MR Palomar


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Mr Palomar is a delightful eccentric whose chief activity is looking at things. He is seeking knowledge; 'it is only after you have come to know the surface of things that you can venture to seek what is underneath'. Whether contemplating a fine cheese, a hungry gecko, a woman sunbathing topless or a flight of migrant starlings, Mr Palomar's observations render the world afresh.

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Nov 16, 2019

Observing Mr. Palomar

Italo Calvino's short novel, "Mr. Palomar" (1983) is a thoughtful, philosophical work, elegantly written. As is sometimes the case with novels of ideas, the book is static with little in the way of action, drama, or character development. It is meditative with an overabundance of factual minutiae in places with the result that neither the story nor the ideas come through well.

There are, nevertheless, a few good scenes in the book, good use of irony and ambiguity, and some provocative ideas. Thus, at the conclusion of a chapter, presenting Palomar's reflections from his terrace, he observes that "[i]t is only after you have come to know the surface of things, that you can venture to seek what is underneath.... But the surface of things is inexhaustible." This is stuff for thought. But it is buried here in too much tedium.

Instead of a clear plot, "Mr Palomar" consists of a number of short vignettes, elaborately organized under an index at the conclusion. The vignettes involve the meditations of Mr. Palomar, named after the famous telescope, who is an observer of nature, people, and his mind. He is quiet and reserved and keeps aloof from the hurly-burly of the everyday. The episodes take place in various locations, the beach, Palomar's home, Paris, Japan, and elsewhere, and it may be that he is to be taken as a symbol rather than as a real character.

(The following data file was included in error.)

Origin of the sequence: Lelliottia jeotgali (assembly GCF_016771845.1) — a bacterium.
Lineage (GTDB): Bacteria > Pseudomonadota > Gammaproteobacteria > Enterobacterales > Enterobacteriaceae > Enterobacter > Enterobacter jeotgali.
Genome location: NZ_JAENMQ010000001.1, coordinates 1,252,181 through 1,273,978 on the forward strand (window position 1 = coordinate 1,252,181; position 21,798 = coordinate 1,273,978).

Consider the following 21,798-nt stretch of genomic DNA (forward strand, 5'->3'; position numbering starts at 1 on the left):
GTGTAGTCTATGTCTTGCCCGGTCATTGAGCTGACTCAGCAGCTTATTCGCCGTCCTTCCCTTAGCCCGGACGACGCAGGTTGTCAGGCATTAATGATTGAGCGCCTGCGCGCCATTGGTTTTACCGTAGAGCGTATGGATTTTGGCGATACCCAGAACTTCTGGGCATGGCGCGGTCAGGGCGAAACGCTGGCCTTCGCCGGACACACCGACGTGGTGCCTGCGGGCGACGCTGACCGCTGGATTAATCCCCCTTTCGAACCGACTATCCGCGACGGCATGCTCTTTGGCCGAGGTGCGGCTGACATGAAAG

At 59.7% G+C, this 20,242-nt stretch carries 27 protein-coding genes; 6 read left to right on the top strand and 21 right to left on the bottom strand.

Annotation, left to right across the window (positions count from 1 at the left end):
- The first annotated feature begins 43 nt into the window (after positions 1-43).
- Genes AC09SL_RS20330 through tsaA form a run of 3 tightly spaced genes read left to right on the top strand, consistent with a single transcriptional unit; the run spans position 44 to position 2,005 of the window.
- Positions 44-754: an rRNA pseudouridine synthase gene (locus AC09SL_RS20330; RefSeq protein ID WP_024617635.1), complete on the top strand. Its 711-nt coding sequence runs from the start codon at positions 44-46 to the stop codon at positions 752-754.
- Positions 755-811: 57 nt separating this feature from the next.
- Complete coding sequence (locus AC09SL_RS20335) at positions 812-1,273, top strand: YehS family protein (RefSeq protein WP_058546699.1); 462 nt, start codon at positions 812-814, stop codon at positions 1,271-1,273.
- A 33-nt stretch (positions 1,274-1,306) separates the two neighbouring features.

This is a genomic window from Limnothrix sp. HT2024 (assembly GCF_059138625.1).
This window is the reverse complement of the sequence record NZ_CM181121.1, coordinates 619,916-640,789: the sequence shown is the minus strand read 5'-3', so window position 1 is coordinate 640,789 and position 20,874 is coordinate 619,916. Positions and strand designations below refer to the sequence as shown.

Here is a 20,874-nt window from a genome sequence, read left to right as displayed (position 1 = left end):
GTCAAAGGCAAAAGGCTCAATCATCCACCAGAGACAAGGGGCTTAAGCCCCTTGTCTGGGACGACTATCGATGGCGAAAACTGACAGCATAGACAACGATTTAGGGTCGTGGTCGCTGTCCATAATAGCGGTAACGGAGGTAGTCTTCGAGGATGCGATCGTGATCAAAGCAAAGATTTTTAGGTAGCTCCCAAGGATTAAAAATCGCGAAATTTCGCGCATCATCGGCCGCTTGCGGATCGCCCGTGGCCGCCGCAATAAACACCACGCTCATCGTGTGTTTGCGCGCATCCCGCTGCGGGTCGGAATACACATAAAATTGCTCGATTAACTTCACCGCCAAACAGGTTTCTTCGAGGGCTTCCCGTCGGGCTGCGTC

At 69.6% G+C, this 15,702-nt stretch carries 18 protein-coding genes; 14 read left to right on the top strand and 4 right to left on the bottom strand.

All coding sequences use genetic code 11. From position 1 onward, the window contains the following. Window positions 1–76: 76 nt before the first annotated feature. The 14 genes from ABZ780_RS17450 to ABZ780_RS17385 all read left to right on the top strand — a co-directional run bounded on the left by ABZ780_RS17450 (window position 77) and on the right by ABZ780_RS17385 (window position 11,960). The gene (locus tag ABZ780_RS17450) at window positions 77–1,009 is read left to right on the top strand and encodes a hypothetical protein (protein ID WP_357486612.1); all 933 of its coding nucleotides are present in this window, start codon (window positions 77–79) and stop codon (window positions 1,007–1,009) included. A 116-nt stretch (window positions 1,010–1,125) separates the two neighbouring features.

The story is told with irony. The reader is meant to contrast the virtues of thought, restraint, self-sufficiency, and reserve in Mr Palomar with his alienation from the larger culture and with his aloneness and eccentricities. The stories follow a pattern in which Mr. Palomar's thoughts and experiences go radically off course as he is confronted with the reality of a world independent of his wishes.

The most memorable portion of this book is a chapter titled "The Naked Bosom" in which Mr. Palomar thinks about and responds to a topless sunbather on the beach. His thoughts include irony, a wry discussion of the relationship between the sexes, and a good illustration of how human sexuality stands outside of the order of nature, somehow, even to the most detached observer.

Unfortunately, the remainder of the book is much more slowly paced, loses itself in a welter of detail, and, for me, quickly becomes dull. I found that there just isn't enough to fasten upon here to make this book work successfully either as philosophy or novel.

Robin Friedman

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